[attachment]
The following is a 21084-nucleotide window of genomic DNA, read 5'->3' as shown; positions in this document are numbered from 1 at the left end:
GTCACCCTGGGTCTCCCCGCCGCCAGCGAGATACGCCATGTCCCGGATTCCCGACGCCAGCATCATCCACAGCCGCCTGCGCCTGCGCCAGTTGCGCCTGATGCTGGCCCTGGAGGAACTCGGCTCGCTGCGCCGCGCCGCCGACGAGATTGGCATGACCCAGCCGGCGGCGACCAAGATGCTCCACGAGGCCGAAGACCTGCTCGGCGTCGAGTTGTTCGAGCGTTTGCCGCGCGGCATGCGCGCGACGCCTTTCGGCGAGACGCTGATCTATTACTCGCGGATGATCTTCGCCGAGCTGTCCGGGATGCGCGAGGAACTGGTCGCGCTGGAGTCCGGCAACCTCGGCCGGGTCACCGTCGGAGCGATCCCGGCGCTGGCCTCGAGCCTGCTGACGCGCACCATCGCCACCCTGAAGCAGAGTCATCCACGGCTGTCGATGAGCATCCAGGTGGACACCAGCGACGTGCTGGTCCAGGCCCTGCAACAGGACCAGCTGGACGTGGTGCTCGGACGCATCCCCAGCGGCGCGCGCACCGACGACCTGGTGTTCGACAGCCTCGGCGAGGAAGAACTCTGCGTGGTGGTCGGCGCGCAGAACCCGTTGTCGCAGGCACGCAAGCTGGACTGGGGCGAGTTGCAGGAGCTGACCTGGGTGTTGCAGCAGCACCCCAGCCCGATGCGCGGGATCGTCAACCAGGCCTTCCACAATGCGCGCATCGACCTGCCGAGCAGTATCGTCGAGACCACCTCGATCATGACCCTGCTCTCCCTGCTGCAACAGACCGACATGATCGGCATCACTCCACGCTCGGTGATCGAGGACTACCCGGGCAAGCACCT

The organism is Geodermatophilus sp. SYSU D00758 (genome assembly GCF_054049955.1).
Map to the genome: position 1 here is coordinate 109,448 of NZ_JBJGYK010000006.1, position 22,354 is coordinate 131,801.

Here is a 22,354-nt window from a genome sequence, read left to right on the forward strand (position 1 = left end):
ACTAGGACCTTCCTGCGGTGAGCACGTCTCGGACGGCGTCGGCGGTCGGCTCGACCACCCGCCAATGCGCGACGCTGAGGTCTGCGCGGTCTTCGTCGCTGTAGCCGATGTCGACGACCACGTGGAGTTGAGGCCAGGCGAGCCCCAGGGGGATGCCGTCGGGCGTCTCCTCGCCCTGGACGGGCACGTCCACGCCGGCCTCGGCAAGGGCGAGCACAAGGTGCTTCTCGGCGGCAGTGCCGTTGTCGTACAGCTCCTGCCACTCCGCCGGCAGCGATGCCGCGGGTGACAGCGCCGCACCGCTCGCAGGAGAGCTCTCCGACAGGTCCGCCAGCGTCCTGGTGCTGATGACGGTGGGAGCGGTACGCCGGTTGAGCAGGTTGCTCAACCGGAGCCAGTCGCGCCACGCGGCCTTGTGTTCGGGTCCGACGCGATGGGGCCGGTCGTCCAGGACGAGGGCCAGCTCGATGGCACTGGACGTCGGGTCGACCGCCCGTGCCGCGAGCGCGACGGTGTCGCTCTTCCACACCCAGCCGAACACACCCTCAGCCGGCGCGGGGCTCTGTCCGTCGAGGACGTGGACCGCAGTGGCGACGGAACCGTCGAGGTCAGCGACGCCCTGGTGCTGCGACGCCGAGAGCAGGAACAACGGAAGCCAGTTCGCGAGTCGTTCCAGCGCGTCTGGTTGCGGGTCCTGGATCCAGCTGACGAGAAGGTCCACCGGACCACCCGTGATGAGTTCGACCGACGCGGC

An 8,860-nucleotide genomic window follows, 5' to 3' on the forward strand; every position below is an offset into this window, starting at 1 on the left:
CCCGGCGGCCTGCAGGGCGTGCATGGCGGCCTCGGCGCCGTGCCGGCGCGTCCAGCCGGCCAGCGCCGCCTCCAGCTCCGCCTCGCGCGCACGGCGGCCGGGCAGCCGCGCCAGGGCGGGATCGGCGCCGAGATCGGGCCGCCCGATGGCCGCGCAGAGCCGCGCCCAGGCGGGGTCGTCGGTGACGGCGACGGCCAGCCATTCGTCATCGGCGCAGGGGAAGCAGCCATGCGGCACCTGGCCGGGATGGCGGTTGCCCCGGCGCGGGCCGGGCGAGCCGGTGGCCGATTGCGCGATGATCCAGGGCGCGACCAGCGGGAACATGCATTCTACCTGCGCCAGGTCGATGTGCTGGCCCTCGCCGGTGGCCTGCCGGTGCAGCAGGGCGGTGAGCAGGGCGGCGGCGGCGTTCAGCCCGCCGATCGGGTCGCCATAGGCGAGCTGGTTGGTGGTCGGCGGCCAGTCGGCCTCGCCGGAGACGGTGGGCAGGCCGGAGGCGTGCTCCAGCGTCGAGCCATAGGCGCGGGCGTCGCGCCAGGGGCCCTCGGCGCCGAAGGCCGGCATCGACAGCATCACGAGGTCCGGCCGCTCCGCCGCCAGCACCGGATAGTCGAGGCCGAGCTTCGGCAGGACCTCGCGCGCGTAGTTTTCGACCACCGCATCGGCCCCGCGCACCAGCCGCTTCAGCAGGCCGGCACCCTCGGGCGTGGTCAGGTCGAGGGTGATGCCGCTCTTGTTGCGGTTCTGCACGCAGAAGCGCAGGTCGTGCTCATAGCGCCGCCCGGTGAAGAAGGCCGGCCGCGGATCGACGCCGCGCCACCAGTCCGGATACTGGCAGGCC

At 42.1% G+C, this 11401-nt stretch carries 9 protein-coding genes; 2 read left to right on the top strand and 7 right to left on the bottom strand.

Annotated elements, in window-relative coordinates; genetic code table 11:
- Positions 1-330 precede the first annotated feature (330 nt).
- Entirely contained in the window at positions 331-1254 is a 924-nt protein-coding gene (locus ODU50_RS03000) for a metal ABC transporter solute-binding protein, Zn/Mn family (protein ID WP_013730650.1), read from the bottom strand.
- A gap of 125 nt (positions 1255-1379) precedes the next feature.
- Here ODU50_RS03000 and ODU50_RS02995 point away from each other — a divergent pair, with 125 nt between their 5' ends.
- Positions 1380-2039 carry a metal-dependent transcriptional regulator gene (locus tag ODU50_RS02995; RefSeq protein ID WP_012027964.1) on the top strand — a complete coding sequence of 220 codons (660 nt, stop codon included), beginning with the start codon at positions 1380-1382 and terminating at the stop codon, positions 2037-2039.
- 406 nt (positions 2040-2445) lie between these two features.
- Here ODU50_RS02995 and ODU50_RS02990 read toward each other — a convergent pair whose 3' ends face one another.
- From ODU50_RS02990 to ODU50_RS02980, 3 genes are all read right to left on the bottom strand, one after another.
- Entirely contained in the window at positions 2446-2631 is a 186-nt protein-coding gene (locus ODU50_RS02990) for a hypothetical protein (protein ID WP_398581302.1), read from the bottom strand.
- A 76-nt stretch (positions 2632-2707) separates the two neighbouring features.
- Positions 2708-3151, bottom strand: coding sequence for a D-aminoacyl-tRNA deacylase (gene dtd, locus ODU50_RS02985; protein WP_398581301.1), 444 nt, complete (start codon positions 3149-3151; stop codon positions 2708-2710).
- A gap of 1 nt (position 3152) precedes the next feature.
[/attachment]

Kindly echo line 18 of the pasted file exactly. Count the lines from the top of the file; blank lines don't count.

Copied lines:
- From ODU50_RS02990 to ODU50_RS02980, 3 genes are all read right to left on the bottom strand, one after another.